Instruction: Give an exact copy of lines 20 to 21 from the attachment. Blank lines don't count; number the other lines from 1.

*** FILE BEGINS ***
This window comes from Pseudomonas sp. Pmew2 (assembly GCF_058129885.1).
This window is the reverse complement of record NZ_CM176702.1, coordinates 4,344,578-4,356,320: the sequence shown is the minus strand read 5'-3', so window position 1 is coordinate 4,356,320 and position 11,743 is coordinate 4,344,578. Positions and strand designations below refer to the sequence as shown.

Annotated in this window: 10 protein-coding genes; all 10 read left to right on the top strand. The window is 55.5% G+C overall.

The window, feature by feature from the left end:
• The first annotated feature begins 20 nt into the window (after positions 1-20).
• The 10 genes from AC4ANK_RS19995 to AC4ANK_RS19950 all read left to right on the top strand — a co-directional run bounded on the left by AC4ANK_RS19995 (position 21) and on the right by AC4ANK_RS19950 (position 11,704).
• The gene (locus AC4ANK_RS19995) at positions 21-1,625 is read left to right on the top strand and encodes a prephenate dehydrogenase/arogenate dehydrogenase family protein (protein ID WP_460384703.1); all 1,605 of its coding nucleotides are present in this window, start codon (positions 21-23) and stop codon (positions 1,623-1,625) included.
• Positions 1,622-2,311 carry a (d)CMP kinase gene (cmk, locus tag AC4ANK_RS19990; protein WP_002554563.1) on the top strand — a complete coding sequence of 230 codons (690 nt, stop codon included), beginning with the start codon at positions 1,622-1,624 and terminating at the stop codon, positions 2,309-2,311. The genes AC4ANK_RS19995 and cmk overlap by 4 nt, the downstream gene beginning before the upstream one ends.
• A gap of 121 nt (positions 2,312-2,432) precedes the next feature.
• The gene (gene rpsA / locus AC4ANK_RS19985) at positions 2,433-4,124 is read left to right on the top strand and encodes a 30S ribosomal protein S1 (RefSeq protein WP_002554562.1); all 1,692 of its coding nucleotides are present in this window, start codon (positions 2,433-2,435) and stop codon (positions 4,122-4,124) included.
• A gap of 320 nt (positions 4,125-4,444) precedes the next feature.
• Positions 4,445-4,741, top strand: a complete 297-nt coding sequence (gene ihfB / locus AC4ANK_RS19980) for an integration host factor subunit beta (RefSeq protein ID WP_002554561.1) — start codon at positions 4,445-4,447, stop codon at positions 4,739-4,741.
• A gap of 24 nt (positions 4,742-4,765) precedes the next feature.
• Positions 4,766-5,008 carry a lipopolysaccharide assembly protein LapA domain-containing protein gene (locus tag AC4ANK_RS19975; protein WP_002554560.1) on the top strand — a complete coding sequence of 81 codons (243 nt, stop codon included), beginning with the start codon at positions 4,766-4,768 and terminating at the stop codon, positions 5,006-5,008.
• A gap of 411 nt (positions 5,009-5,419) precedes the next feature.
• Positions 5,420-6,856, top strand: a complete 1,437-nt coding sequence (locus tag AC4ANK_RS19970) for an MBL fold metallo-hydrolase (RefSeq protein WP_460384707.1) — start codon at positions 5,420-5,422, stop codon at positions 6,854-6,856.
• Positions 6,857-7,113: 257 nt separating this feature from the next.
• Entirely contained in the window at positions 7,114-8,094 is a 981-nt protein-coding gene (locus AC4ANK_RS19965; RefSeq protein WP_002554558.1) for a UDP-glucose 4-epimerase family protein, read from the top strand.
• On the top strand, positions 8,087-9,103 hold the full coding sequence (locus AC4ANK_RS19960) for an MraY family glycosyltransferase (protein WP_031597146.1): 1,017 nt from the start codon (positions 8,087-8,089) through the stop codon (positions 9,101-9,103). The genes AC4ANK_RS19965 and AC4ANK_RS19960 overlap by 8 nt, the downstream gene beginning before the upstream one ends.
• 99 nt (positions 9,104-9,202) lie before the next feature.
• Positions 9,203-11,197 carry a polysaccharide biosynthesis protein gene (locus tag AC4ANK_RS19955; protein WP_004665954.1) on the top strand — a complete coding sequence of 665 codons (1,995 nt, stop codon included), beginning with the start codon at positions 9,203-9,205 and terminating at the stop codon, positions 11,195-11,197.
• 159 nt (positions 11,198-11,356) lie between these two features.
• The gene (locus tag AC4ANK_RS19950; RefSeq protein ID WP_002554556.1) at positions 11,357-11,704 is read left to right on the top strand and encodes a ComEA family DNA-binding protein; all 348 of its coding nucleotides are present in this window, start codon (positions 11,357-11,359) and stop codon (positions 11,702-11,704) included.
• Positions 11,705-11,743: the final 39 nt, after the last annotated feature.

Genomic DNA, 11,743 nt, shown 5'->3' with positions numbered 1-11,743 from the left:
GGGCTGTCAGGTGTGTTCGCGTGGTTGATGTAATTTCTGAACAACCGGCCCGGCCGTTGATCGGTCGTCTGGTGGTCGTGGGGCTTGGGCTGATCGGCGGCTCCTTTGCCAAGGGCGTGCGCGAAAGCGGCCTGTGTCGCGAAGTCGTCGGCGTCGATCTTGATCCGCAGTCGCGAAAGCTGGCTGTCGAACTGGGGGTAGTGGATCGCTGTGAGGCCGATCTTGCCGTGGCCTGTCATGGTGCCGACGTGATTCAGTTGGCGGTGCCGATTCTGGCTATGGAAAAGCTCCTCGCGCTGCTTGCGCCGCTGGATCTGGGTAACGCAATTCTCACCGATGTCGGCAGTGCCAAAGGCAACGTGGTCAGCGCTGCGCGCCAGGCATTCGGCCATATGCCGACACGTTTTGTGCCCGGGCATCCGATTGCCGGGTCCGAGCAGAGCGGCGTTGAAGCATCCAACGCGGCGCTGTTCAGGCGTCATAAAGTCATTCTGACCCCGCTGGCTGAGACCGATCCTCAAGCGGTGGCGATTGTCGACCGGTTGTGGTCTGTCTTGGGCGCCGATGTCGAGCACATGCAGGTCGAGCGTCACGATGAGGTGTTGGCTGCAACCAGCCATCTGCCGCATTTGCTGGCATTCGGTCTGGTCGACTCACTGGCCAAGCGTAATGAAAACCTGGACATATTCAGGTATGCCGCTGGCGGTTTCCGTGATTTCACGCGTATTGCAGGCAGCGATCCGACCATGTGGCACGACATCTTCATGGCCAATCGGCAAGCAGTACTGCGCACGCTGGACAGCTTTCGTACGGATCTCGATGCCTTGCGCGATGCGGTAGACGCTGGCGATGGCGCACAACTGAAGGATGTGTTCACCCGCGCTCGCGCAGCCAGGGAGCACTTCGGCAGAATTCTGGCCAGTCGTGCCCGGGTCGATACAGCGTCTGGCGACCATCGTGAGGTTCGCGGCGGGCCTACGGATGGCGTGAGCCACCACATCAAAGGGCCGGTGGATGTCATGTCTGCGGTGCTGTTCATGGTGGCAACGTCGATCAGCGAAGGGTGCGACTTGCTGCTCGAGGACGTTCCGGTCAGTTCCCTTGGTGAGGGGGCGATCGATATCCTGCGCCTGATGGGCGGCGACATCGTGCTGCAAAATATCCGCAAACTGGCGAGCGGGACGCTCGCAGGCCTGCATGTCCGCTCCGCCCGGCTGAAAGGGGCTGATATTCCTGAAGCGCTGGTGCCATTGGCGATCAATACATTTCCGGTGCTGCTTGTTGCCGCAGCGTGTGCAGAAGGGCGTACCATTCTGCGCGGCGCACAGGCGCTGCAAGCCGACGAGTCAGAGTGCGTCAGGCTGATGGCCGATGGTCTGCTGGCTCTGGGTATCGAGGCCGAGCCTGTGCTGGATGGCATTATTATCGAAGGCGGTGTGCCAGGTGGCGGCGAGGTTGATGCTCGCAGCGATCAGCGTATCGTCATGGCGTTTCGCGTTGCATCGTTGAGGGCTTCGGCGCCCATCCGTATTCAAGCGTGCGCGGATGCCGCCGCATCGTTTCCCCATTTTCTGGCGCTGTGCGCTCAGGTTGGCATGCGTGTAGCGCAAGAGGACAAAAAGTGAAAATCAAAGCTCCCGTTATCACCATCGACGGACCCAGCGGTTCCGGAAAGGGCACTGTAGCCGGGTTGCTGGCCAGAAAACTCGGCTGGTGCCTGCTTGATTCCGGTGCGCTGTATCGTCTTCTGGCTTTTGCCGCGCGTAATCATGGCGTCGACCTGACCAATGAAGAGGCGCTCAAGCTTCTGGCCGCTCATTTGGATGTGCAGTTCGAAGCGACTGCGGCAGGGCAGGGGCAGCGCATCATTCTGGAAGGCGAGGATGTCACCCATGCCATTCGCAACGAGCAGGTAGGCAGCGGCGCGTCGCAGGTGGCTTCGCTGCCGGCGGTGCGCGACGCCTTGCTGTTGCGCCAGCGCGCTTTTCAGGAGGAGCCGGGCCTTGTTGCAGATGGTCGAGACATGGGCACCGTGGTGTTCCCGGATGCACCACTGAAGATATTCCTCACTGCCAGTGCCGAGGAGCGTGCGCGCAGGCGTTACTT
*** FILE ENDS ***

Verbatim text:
• 99 nt (positions 9,104-9,202) lie before the next feature.
• Positions 9,203-11,197 carry a polysaccharide biosynthesis protein gene (locus tag AC4ANK_RS19955; protein WP_004665954.1) on the top strand — a complete coding sequence of 665 codons (1,995 nt, stop codon included), beginning with the start codon at positions 9,203-9,205 and terminating at the stop codon, positions 11,195-11,197.